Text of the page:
Wednesday, December 13, 2017

Who received my 2017 Bowerman Award votes...

I’ve been one of the national voting media members of this award since 2010, and take the vote seriously, and try not to let any conference or regional biases or fan/message board popularity sway my decision making.

All voting members of The Bowerman, which includes past winners, national and regional media personnel, and track & field statisticians, received their ballots a few weeks after the NCAA outdoor championships in June, and submitted them in July.

One question I get asked, particularly with distance runners selected by the Bowerman Advisory Board as finalists, is why isn’t their feats during the cross country season considered?

According to the guidelines, “Athletes’ performances during the NCAA indoor track & field and outdoor track & field seasons shall be considered…Only performances from the NCAA indoor track & field season and outdoor track & field seasons of the year in which the award is given should be considered…Performances that occur outside the NCAA seasons of indoor and outdoor track & field should not be considered.”

I saw all six Bowerman Award finalists compete in person at least once this season at the NCAA outdoor championships in Eugene, though I did see Oregon’s Raevyn Rogers and Arizona State’s Maggie Ewen compete several times, notably at the MPSF indoor championships in Seattle, and the Pac-12 meet in Eugene.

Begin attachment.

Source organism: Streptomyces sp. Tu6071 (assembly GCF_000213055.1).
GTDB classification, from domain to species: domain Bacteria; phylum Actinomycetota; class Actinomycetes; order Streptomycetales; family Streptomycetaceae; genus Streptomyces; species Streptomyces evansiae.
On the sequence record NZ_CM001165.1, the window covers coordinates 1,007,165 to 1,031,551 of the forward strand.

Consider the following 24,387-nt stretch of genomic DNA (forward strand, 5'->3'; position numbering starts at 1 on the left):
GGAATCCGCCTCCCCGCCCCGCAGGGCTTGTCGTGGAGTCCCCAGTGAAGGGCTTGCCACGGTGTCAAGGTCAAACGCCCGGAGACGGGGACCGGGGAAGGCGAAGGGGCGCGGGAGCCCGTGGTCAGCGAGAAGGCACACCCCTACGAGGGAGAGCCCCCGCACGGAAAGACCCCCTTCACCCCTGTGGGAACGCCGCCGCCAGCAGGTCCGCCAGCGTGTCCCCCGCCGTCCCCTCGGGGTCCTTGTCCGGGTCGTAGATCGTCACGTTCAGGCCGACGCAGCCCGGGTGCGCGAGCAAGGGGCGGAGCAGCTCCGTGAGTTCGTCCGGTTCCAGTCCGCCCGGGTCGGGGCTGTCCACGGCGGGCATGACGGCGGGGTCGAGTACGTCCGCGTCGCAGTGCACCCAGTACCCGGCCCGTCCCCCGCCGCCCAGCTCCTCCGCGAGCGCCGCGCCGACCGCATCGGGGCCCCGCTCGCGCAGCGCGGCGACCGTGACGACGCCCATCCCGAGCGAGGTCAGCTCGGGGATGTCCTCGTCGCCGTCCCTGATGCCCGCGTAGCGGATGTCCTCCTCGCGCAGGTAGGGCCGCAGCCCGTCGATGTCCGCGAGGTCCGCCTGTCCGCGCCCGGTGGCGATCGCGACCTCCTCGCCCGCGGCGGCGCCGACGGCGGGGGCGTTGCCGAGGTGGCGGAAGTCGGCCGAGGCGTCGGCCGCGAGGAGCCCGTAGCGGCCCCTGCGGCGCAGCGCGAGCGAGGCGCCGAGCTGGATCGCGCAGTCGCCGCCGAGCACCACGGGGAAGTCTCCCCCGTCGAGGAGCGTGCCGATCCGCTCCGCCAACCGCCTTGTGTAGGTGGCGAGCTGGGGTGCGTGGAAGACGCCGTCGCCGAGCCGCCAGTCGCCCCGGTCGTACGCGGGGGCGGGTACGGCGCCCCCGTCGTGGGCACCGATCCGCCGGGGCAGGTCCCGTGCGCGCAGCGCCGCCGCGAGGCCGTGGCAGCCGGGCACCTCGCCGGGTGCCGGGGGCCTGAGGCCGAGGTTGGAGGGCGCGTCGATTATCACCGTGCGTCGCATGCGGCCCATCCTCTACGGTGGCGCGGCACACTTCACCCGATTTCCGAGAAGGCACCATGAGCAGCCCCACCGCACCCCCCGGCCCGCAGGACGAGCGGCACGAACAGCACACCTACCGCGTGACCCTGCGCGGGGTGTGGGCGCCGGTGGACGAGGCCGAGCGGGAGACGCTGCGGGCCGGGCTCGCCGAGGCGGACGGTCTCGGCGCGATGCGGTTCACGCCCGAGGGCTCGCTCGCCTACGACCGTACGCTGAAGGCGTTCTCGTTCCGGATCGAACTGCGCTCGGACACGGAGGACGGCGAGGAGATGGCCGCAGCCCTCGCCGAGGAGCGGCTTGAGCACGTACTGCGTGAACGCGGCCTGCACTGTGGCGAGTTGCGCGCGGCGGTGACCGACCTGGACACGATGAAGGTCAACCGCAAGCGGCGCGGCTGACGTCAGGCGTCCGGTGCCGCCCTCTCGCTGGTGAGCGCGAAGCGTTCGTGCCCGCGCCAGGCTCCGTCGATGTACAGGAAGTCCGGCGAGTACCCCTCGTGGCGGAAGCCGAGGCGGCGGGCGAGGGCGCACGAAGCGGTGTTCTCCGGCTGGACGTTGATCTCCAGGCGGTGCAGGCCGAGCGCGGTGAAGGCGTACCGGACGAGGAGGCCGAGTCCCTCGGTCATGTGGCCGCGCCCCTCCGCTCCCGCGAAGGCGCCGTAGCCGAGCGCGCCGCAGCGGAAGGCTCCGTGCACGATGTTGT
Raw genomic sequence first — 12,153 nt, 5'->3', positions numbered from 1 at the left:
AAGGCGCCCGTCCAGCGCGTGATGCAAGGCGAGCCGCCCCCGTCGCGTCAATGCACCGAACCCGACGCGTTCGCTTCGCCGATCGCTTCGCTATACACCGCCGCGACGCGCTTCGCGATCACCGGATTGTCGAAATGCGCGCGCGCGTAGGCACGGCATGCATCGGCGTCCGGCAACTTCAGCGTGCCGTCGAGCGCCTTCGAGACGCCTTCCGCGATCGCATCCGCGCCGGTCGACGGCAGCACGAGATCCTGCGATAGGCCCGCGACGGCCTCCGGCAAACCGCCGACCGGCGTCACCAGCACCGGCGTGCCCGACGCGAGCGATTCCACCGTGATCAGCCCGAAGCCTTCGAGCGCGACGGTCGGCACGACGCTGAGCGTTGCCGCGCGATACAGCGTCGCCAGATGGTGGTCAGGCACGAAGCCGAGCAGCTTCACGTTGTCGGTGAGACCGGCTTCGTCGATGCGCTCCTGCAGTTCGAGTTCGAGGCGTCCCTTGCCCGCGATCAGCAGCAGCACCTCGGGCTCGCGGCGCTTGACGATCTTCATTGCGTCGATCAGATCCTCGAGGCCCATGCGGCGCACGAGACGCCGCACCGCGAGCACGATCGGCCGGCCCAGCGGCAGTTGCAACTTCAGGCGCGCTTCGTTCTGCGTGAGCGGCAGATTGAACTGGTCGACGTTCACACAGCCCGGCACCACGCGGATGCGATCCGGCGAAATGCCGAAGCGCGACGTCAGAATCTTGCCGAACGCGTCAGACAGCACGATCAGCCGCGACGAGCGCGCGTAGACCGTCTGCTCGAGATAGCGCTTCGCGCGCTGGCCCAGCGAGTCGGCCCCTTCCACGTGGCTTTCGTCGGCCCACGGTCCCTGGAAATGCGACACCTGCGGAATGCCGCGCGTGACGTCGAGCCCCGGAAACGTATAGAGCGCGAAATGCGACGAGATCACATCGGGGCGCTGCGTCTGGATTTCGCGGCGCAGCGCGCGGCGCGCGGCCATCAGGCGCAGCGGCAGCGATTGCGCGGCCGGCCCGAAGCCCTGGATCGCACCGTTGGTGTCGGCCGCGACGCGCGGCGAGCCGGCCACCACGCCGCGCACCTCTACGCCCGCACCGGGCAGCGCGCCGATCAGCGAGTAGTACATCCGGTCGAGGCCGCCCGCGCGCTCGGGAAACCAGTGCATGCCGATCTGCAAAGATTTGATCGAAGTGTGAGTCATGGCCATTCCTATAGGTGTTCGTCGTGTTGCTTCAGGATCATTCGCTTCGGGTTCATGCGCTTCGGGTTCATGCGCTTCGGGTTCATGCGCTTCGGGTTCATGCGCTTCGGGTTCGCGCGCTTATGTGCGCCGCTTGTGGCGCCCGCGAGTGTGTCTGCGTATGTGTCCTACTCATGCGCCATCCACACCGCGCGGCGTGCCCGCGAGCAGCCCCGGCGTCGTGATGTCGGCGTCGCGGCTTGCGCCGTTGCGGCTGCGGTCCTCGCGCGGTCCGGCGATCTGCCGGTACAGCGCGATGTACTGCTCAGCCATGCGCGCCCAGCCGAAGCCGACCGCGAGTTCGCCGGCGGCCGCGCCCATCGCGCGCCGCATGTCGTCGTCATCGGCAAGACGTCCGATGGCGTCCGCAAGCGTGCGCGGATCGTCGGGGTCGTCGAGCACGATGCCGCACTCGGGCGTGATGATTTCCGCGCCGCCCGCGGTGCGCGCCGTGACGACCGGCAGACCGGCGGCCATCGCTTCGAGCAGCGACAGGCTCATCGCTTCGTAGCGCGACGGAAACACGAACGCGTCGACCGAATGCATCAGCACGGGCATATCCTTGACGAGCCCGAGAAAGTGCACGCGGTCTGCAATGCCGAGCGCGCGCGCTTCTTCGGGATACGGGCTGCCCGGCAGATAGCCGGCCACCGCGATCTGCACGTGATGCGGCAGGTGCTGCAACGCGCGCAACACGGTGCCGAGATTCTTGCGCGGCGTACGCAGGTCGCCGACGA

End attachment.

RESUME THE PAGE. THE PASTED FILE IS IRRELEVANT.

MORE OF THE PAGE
Tennessee's Christian Coleman turned pro after
winning the NCAA 100/200 titles
(Paul Merca photo)
Tennessee’s Christian Coleman (100/200) got my vote over Fred Kerley (400) and Lindon Victor (multis) of Texas A&M.

While all three broke collegiate records in their events this season, I felt that Coleman’s dominance of both the 60/100 and 200 indoors and outdoors trumped what both Kerley and Victor accomplished in their events.

Coleman became the second man in NCAA D1history to win the 60/200 double indoors after Justin Gatlin, and the eighth man to run a sub-10/sub 20 second double in the same day at the SEC championships.

After the collegiate season, Coleman turned pro, and finished second in the 100 at the IAAF world championships, and ran the anchor leg on the USA national team that finished second behind Great Britain in the 4 x 100 relay.


It wasn’t quite as clearcut as the men, but I went with Georgia’s Keturah Orji (triple jump) by a narrow margin over Oregon’s Raevyn Rogers (800) and Arizona State’s Maggie Ewen (hammer).

As was the case with the men, all three set collegiate records in their respective events.

While not quite as dominating as she was in the 2016 season, Orji (above/photo by Kirby Lee/Image of Sport) went 7-0 in collegiate triple jump competitions in 2017, and broke the collegiate indoor triple jump mark with a leap of 46-11.75 (14.32m) at the SEC championship meet.

While Rogers went 5-1 in 800m finals in 2017, with her only loss being a DNF at the MPSF meet in Seattle, she was just as dominant for the Ducks in the 4 x 4 relay, as she had an anchor split of 49.77 in leading Oregon to the national title in that event, as the Ducks ran 3:23.13 to help clinch a triple crown (XC, indoor, outdoor) for the school.

Kerley and Rogers won the fan vote, which was conducted between June 22 and June 30th.

Media partner Flotrack will stream The Bowerman presentation live Friday beginning with the Red Carpet show from the JW Marriott Phoenix Desert Ridge Resort in Phoenix, and on the USTFCCCA Facebook page ( beginning at 5:20 pm Pacific time.

NOTE:  The USTFCCCA contributed to this report. 

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